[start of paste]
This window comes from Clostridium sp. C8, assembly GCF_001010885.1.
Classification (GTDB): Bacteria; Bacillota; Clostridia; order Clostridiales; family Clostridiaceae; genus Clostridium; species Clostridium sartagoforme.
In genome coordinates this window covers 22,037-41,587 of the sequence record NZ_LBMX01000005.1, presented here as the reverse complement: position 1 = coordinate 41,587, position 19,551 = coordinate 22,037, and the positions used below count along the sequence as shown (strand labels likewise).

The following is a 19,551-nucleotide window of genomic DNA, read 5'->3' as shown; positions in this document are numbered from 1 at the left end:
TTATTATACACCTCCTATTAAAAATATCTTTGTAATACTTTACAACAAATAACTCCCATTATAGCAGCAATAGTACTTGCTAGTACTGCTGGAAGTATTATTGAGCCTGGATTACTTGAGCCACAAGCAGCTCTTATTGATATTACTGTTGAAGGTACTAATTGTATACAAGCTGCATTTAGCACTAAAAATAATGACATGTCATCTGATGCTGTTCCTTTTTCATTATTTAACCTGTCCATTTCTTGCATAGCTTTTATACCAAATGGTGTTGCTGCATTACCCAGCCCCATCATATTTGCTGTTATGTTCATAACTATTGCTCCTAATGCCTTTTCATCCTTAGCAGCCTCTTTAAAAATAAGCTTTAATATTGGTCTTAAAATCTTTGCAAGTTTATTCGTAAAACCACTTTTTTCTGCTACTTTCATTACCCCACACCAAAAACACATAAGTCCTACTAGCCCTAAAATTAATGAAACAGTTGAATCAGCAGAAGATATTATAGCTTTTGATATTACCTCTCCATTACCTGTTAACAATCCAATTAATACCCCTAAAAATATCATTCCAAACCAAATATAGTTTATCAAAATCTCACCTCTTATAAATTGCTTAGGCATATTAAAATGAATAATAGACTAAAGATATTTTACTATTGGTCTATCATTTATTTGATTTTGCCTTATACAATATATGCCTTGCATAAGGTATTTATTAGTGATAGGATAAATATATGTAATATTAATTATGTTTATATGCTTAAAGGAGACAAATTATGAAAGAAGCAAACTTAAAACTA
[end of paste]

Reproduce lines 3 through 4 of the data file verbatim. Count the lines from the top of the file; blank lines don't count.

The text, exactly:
In genome coordinates this window covers 22,037-41,587 of the sequence record NZ_LBMX01000005.1, presented here as the reverse complement: position 1 = coordinate 41,587, position 19,551 = coordinate 22,037, and the positions used below count along the sequence as shown (strand labels likewise).

The following is a 19,551-nucleotide window of genomic DNA, read 5'->3' as shown; positions in this document are numbered from 1 at the left end: